Catholic Archbishop of Colombo Cardinal Malcolm Ranjith is criticized by Finance Minister Mangala Samaraweera and OMP Chairman Saliya Pieris over “Populist” remarks about Human Rights and Religion

Pope Francis talks with Cardinal Albert Malcolm Ranjith of Colombo, Sri Lanka, during an audience with pilgrims from Sri Lanka after a Mass in St. Peter's Basilica at the Vatican Feb. 8. The pope arrived after Mass and greeted an estimated 12,000 Sri Lankans living in Italy who were in attendance. (CNS photo/Paul Haring) (Feb. 10, 2014) See POPE-SRILANKA Feb. 10, 2014.

Archbishop, Cardinal Malcolm Ranjith has come under fire for the stand he has taken on human rights.

Finance Minister Mangala Samaraweera said that the need for human rights was an outcome of the marauding religious zealots of the inquisition and the crusades, where non believers were massacred “En-Bloc”.

“Pity, the Cardinal always seems to get things wrong in trying to be a populist,” he said on his twitter account.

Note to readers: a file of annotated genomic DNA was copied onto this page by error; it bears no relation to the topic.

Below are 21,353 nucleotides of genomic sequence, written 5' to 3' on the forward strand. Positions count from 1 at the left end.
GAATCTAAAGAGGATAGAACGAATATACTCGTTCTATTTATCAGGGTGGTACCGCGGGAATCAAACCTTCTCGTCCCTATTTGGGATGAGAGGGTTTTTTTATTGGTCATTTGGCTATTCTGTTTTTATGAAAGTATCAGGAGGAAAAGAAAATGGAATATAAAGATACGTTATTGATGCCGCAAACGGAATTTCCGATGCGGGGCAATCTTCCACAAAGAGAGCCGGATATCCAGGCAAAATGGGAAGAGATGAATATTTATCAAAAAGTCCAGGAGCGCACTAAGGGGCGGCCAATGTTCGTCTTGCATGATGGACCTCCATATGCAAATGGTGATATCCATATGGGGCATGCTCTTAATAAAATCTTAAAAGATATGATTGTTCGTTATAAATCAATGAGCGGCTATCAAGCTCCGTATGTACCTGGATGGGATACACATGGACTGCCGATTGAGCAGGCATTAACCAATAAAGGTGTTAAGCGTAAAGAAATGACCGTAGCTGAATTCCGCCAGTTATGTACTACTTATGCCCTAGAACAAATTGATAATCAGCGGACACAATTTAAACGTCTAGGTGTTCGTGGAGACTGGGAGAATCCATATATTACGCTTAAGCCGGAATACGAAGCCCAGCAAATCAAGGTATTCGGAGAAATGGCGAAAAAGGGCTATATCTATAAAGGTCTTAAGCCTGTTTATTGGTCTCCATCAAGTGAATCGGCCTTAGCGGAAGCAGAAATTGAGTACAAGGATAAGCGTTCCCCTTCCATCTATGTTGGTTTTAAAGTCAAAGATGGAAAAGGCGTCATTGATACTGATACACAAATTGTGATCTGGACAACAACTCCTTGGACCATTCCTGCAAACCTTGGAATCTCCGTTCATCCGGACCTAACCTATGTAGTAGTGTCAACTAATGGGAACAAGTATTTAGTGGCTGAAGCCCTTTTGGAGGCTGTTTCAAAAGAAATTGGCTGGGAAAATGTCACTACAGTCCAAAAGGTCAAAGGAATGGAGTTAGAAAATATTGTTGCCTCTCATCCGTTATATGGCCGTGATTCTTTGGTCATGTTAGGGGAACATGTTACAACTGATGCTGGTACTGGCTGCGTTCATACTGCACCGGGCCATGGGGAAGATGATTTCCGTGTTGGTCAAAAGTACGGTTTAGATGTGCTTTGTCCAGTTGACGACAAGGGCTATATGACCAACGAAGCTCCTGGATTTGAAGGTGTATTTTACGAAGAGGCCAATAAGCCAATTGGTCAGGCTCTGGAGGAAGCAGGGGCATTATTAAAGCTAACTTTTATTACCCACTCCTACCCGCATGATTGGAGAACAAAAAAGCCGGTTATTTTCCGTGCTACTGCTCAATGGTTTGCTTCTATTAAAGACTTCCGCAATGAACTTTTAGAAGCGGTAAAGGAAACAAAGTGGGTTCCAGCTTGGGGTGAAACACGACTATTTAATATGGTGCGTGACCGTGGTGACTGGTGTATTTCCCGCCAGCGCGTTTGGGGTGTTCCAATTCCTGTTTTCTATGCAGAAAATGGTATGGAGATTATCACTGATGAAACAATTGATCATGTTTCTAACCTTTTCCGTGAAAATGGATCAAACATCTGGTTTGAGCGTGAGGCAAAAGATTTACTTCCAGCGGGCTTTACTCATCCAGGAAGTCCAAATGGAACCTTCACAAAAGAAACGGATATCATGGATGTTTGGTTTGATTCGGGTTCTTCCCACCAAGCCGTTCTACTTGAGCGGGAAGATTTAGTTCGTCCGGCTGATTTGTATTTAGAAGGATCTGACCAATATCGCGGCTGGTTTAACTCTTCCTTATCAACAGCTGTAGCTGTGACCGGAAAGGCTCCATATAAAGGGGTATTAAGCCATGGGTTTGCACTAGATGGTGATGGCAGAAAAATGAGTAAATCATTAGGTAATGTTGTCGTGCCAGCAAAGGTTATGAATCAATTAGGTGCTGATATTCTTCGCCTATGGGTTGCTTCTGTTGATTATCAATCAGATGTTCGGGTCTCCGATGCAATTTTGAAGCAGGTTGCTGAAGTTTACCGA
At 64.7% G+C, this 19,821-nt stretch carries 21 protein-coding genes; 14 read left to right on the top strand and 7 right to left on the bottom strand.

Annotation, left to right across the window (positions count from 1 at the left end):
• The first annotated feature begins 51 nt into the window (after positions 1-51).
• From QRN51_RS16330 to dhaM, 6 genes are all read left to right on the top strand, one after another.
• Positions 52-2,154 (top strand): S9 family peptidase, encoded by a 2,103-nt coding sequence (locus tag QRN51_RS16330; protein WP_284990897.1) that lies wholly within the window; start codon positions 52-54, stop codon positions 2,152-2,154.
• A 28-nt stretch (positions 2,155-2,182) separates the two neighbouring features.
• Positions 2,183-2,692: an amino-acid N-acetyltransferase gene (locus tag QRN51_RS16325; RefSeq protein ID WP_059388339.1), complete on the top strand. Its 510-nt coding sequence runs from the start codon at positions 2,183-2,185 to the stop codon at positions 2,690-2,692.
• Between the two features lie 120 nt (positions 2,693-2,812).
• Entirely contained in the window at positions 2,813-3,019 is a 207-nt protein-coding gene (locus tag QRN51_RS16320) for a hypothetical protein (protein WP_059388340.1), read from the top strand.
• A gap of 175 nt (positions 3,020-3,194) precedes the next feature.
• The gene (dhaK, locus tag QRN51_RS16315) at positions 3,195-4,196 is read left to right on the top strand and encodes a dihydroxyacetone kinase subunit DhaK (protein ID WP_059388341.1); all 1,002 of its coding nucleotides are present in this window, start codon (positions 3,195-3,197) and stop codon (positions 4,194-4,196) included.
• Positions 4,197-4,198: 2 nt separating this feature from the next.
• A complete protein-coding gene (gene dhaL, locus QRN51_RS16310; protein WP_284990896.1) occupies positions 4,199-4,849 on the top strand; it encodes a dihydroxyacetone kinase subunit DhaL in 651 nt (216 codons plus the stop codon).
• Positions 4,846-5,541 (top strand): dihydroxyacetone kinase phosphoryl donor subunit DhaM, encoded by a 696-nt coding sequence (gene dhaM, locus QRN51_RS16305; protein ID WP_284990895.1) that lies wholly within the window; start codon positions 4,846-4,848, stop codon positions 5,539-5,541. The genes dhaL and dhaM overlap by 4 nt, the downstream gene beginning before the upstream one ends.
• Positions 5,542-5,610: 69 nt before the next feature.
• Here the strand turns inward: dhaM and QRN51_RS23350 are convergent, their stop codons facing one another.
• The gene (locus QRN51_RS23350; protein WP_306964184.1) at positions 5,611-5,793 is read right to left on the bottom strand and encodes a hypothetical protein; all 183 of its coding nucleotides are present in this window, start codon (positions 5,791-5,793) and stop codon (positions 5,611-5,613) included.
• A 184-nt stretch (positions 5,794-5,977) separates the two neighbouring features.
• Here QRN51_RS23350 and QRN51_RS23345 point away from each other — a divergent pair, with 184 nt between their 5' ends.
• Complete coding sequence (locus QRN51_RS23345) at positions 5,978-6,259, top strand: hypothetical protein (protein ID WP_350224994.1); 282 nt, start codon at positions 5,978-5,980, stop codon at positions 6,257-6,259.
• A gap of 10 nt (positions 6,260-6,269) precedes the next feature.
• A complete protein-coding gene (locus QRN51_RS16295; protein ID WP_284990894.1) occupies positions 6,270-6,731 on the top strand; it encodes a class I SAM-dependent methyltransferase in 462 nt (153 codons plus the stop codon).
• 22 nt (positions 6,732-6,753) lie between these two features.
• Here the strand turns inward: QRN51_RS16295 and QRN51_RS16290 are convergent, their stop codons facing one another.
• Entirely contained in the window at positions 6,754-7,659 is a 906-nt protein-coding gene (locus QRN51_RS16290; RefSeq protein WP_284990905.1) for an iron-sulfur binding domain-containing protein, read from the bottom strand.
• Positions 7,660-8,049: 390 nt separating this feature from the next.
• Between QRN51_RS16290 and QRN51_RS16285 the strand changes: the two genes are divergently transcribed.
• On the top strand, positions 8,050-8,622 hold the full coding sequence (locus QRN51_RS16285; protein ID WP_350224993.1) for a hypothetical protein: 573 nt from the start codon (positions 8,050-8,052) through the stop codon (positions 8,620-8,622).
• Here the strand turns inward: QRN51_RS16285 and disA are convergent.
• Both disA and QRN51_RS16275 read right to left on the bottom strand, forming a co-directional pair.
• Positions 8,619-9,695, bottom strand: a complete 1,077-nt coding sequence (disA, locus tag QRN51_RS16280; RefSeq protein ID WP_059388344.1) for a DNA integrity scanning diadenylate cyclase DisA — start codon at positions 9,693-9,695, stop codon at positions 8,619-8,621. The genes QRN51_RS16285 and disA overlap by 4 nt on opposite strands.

The chairman of the Office of Missing Persons, Saliya Pieris, in a post on his Facebook account, commenting as a Catholic and a lawyer said that if the reports quoting the Archbishop are accurate, it is a shame.

“He seems to be absolutely ignorant of the concepts of human rights. He also fails to understand that there are many people who dont believe in religion and that religion cannot be forced on people. What a contrast to the progressive thinking of Pope Francis. If it is inaccurate he must deny this,” Saliya Pieris said on his Facebook.

Speaking at St. Matthew’s Roman Catholic Church in Ekala, the Archbishop said that human rights has now become a religion for some western countries.

“They keep it on their heads and keep preaching to us saying human rights, human rights. Like it is something new,” he said.

The Archbishop said that those who speak about human rights are those who have no religion.

He also said that if one follows a religion then there is no need for human rights.

Saliya Pieris says it is possible to respect human rights without following a religion.

Courtesy: Colombo Gazette